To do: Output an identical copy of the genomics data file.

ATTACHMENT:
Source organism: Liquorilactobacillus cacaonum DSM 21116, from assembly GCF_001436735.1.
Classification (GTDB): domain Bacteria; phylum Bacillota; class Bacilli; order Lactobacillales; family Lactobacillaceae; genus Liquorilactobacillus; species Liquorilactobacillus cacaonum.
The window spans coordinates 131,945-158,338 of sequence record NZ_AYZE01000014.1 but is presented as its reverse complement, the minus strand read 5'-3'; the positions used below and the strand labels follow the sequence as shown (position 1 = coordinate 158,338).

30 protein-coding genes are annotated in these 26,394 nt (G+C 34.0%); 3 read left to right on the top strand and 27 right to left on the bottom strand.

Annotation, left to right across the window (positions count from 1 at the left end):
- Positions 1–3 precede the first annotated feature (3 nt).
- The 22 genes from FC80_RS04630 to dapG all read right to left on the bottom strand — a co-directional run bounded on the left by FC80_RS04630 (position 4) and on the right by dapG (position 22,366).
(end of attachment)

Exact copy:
Source organism: Liquorilactobacillus cacaonum DSM 21116, from assembly GCF_001436735.1.
Classification (GTDB): domain Bacteria; phylum Bacillota; class Bacilli; order Lactobacillales; family Lactobacillaceae; genus Liquorilactobacillus; species Liquorilactobacillus cacaonum.
The window spans coordinates 131,945-158,338 of sequence record NZ_AYZE01000014.1 but is presented as its reverse complement, the minus strand read 5'-3'; the positions used below and the strand labels follow the sequence as shown (position 1 = coordinate 158,338).

30 protein-coding genes are annotated in these 26,394 nt (G+C 34.0%); 3 read left to right on the top strand and 27 right to left on the bottom strand.

Annotation, left to right across the window (positions count from 1 at the left end):
- Positions 1–3 precede the first annotated feature (3 nt).
- The 22 genes from FC80_RS04630 to dapG all read right to left on the bottom strand — a co-directional run bounded on the left by FC80_RS04630 (position 4) and on the right by dapG (position 22,366).